Nonprofit aims to provide affordable housing for disabled

Friday, November 7, 2008 | 2:36 p.m. CST; updated 8:07 p.m. CST, Saturday, November 8, 2008

COLUMBIA — Homer Page was ready to retire.

Over the span of 30 years of living in Boulder, Colo., Page had served on the City Council, been county commissioner and helped to start Thistle, a private, nonprofit affordable housing group. Four years ago, with retirement in mind, he moved to Columbia. Instead of retiring, he resumed a cause to which he has devoted much of his life: helping the disabled population.

After two years of living in Columbia, Page wanted to become involved with the community, so he joined the Columbia Disabilities Commission. Eventually, he was elected chairman.

Now, he's heading a plan to expand affordable housing for those with disabilities and special needs in Columbia.

Community Housing Options, a private nonprofit, was formed after the Columbia Vision Commission made a recommendation in March 2008. Community Housing Options was designed specifically to provide housing for the special needs population. Given his background in the area, Page was elected to run the newly formed group.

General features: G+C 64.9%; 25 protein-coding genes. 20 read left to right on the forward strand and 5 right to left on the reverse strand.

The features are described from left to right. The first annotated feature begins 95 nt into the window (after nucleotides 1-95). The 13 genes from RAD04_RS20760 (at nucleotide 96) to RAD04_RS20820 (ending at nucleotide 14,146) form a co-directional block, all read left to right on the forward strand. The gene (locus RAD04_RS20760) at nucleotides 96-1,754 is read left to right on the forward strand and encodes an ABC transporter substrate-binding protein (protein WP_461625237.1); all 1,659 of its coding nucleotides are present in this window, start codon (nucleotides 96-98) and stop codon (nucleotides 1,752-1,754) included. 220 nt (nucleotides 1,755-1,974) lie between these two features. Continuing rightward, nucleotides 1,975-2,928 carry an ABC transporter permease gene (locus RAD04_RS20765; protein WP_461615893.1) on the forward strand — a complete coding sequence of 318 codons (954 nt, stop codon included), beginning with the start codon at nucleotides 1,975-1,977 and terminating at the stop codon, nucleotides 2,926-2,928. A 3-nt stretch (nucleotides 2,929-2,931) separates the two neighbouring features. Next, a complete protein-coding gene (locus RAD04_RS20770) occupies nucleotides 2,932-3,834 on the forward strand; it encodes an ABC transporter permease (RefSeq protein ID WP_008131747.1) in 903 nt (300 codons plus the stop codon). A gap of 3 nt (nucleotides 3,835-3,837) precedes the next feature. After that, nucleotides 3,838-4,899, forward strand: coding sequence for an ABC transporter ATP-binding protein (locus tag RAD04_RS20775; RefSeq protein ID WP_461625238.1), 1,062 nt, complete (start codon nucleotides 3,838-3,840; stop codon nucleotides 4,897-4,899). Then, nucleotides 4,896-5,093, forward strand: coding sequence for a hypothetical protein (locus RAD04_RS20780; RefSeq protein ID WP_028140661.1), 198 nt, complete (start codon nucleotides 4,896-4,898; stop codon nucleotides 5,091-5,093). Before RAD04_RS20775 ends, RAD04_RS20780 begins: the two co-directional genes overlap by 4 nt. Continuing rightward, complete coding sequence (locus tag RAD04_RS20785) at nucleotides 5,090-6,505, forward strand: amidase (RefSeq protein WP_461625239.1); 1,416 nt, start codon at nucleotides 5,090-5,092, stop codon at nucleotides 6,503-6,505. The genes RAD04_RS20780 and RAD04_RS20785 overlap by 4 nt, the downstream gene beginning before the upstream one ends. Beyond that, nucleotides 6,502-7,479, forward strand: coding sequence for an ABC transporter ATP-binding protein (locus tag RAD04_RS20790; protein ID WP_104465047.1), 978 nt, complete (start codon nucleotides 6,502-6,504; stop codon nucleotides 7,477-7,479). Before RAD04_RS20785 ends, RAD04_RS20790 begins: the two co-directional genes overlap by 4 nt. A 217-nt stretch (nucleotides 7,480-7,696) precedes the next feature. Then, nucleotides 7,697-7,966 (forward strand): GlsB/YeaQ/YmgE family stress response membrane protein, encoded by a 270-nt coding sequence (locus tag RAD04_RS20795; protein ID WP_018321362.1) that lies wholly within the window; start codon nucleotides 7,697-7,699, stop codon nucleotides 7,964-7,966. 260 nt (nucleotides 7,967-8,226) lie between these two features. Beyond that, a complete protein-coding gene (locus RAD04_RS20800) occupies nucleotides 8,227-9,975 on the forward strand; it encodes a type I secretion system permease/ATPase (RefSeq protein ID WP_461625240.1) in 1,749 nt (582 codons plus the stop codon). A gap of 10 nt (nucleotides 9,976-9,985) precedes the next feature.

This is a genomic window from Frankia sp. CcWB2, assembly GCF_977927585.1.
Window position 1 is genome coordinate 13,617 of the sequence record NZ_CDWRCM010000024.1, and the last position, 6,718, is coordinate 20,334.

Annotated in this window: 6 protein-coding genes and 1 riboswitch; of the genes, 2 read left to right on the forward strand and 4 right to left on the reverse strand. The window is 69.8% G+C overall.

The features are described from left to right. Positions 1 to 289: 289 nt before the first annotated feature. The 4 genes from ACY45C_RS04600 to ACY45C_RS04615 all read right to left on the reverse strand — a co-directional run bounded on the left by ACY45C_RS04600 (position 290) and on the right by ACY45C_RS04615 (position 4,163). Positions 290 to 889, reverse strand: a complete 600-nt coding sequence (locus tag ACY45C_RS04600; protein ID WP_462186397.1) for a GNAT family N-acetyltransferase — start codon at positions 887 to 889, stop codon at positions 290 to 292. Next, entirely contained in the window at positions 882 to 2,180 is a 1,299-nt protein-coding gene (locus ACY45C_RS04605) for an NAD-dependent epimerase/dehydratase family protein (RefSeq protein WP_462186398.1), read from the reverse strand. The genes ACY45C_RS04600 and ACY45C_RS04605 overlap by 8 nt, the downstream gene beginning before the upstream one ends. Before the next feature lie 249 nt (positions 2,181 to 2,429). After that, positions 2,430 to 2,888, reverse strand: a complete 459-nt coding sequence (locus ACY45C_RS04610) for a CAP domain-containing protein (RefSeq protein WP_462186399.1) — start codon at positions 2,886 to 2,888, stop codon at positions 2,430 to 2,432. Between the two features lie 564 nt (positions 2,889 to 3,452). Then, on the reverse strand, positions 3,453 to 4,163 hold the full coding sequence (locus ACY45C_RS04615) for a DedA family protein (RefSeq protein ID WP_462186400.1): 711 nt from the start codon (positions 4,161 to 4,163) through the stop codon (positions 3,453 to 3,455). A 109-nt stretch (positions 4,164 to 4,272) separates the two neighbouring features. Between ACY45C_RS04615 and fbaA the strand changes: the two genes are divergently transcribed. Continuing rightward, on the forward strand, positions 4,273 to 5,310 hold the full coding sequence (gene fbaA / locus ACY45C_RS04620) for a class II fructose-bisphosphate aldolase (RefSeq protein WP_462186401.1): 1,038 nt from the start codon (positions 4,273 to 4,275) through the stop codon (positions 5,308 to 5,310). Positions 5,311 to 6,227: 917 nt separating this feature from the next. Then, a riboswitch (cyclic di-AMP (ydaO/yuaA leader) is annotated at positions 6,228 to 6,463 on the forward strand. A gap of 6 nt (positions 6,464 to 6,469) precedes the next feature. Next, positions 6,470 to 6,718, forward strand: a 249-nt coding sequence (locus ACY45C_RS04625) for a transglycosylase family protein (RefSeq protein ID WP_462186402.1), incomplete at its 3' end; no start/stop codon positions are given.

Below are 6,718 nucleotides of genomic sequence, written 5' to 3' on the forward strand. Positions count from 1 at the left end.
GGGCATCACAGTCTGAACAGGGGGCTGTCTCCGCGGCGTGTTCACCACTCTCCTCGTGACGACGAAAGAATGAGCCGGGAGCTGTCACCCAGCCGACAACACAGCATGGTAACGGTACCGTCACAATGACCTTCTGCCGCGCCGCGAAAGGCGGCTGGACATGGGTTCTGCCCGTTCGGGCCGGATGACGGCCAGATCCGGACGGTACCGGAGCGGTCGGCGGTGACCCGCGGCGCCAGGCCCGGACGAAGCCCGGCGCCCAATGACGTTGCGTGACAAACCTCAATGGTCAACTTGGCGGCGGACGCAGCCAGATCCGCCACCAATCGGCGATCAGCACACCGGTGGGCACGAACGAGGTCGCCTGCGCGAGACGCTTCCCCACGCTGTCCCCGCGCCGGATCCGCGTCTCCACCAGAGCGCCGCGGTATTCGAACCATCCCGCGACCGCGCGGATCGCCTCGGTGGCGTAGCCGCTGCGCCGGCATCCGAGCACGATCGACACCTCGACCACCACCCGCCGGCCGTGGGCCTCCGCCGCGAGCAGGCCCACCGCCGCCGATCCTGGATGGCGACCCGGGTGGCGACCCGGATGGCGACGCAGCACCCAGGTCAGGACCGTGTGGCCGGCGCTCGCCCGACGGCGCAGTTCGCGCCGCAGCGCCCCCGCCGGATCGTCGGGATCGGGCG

“There are issues that need to be addressed, and if they are going to get done, someone has to do them,” Page said. “Given the fact that I have a lot of experience and background, it seems kind of an obligation.”

Aimee Wehmeier,  executive director of Services for Independent Living, another private nonprofit, served on the visioning committee and said the affordable housing available in Columbia is inadequate.

“There’s just not enough acceptable affordable housing to meet the needs of people with disabilities or enough variety,” Wehmeier said.

Community Housing Options cites a first goal of building an eight- to 10-unit apartment complex, with a long-term vision of building 400 additional units over the next decade.

Page said affordable housing is an issue for disabled people because often times they have lower income or are unemployed. The housing units will be made available to those making less than 80 percent of Columbia's median family income, which varies based on family size.

Accessibility is also an issue as many homes and apartment complexes are built with narrow doorways or staircases, making access difficult or impossible for those in wheelchairs. Page himself is blind and said the biggest housing issue for blind people is proximity to public transportation, as they are unable to drive.

The group has requested $20,000 in initial funding from the city and will apply for funding from the U.S. Department of Housing and Urban Development in the spring. Tim Teddy, Columbia's planning and development director, said the group has approached the city about leasing city-owned property at the intersection of Vandiver Drive and Oakland Gravel Road at a nominal rate. Wallace Architects has been hired for the initial project. Page estimated it will be at least two years before anyone can move into the first apartment complex.

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